Geography is studied by all students until the end of the Third Year. It then becomes an option subject and has become the most popular GCSE option subject in the school.
The First, Second and Third Year students undertake a broad and exciting curriculum, which currently includes topics such as tropical rainforests, crime, hazards and a number of investigations into a variety of different countries. Students develop their understanding of the physical and human processes, which shape our planet. This provides a balance between topics concerned with the natural environment and those that are linked to economic, social and political issues. They also develop their ability to interpret a variety of data sources such as maps, graphs, charts, articles and photographs. We also introduce students to the necessary techniques and skills required in order to carry out a successful fieldwork investigation. An Environmental Day in the Third Year is used to help develop these techniques and to help students learn about their local environment.
At GCSE, students are able to further develop their knowledge of particular themes, such as climate change, urban challenges and earth structure. The course is balanced between physical and human topics and covers many topical issues such as glacial landforms, foreign debt and immigration policy. Students also get the opportunity to carry out a number of investigations, collecting first hand fieldwork data. An optional fieldtrip to Iceland takes place during the summer between Fourth and Fifth Year. The opportunity to experience beautiful scenery and to learn about the formation of a number of fantastic landforms is one taken by approximately 75 students each year.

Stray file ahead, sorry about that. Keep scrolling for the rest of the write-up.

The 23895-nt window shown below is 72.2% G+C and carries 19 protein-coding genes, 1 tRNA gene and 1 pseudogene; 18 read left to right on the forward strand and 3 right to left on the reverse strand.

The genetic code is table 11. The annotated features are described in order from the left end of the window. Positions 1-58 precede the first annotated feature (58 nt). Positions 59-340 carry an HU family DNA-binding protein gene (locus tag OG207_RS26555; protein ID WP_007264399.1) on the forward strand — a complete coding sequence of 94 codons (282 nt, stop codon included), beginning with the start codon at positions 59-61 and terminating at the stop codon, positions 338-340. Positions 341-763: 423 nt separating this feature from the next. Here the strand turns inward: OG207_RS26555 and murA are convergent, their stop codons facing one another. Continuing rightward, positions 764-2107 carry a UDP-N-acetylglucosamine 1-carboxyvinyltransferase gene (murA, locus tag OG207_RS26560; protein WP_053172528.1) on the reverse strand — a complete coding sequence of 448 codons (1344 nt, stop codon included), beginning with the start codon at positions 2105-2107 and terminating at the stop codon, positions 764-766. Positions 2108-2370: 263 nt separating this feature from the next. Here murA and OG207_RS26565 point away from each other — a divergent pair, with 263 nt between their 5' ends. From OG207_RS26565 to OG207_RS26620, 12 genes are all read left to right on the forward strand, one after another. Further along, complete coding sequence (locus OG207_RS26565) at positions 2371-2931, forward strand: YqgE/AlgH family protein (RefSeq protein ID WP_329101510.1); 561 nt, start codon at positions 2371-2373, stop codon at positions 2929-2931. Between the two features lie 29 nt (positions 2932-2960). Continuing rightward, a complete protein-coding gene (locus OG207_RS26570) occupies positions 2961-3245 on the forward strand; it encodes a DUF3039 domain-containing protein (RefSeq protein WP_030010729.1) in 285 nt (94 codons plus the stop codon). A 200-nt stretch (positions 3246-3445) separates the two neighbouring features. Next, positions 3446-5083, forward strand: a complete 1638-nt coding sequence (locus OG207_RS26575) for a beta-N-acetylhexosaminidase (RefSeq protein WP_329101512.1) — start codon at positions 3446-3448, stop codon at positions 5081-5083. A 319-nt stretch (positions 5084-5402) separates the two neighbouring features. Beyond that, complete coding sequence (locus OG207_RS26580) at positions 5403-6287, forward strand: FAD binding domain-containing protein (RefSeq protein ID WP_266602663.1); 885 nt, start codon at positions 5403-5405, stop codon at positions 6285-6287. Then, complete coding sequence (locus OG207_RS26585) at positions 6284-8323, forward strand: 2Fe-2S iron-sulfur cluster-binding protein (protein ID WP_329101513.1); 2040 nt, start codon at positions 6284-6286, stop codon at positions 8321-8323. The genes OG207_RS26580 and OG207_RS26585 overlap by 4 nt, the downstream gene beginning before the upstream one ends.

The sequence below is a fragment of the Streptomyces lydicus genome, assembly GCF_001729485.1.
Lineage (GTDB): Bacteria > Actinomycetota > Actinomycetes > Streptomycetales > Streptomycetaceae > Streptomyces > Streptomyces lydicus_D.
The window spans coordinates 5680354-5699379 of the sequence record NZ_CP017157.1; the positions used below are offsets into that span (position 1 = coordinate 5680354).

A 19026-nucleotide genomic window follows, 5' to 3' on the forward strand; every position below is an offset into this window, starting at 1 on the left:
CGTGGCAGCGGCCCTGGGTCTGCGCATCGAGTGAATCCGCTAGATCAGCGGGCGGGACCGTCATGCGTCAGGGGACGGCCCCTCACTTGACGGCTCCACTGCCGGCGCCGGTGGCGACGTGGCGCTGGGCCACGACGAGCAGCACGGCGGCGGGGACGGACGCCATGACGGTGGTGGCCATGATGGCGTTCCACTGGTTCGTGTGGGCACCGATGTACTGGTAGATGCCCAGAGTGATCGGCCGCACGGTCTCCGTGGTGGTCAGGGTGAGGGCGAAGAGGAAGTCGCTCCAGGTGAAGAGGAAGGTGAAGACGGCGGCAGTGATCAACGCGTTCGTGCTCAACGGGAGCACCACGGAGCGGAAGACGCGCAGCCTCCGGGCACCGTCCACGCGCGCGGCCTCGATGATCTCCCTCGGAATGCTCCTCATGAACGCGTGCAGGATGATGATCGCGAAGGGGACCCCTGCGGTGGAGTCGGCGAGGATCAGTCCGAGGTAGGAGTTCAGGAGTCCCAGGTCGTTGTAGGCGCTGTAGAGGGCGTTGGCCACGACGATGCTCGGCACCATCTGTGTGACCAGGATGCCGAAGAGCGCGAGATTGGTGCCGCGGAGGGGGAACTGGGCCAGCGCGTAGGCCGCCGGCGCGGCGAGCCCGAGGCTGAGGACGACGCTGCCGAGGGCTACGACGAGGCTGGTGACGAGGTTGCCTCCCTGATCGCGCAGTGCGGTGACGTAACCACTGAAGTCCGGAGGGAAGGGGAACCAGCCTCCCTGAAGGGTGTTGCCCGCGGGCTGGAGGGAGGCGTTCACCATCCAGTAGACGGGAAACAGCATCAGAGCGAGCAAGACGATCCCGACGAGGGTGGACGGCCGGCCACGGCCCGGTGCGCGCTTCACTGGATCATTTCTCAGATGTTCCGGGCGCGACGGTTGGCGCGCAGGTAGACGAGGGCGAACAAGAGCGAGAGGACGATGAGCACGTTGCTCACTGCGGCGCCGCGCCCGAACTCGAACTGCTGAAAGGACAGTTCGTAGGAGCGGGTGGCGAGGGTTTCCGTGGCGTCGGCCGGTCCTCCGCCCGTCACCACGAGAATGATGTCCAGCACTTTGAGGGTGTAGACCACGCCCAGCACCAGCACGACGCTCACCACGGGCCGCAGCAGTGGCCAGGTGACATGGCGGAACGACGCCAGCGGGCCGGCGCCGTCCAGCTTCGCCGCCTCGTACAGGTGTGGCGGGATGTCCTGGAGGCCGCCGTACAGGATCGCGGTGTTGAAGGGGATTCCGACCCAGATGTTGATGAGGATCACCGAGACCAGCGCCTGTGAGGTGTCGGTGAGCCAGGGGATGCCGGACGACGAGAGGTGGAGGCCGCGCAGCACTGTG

The new A Level course in the Lower Sixth has proved to be very popular and seeks to build on foundations laid at GCSE Level. The exam style includes short answer questions, in which students need to develop their understanding of processes and also longer essay questions that encourages evaluative thinking and reasoning to build on their case study knowledge. An individual piece of coursework is required and students are given the opportunity to collect data or simply to learn possible fieldwork techniques on a residential field course to Wales.
The A2 course is a very exciting syllabus which studies plate tectonics, ecosystems and global conflicts or development. The material covered includes both physical and human geography. Students will also cover several issues of current affairs such as terrorism, the energy crisis and global warming. A variety of teaching methods are employed and students can find themselves giving presentations to the rest of the class, or they could be involved in a problem solving exercise, which encourages teamwork and the sorting of information.
The department is very keen on the use of computers and students are encouraged to make positive use of the available resources. We are aware of the need to encourage thinking skills as well as developing citizenship and an awareness of social, moral, cultural and spiritual issues. Many students go on to read Geography at University and Geography graduates have enjoyed one of the highest rates of employment from any degree.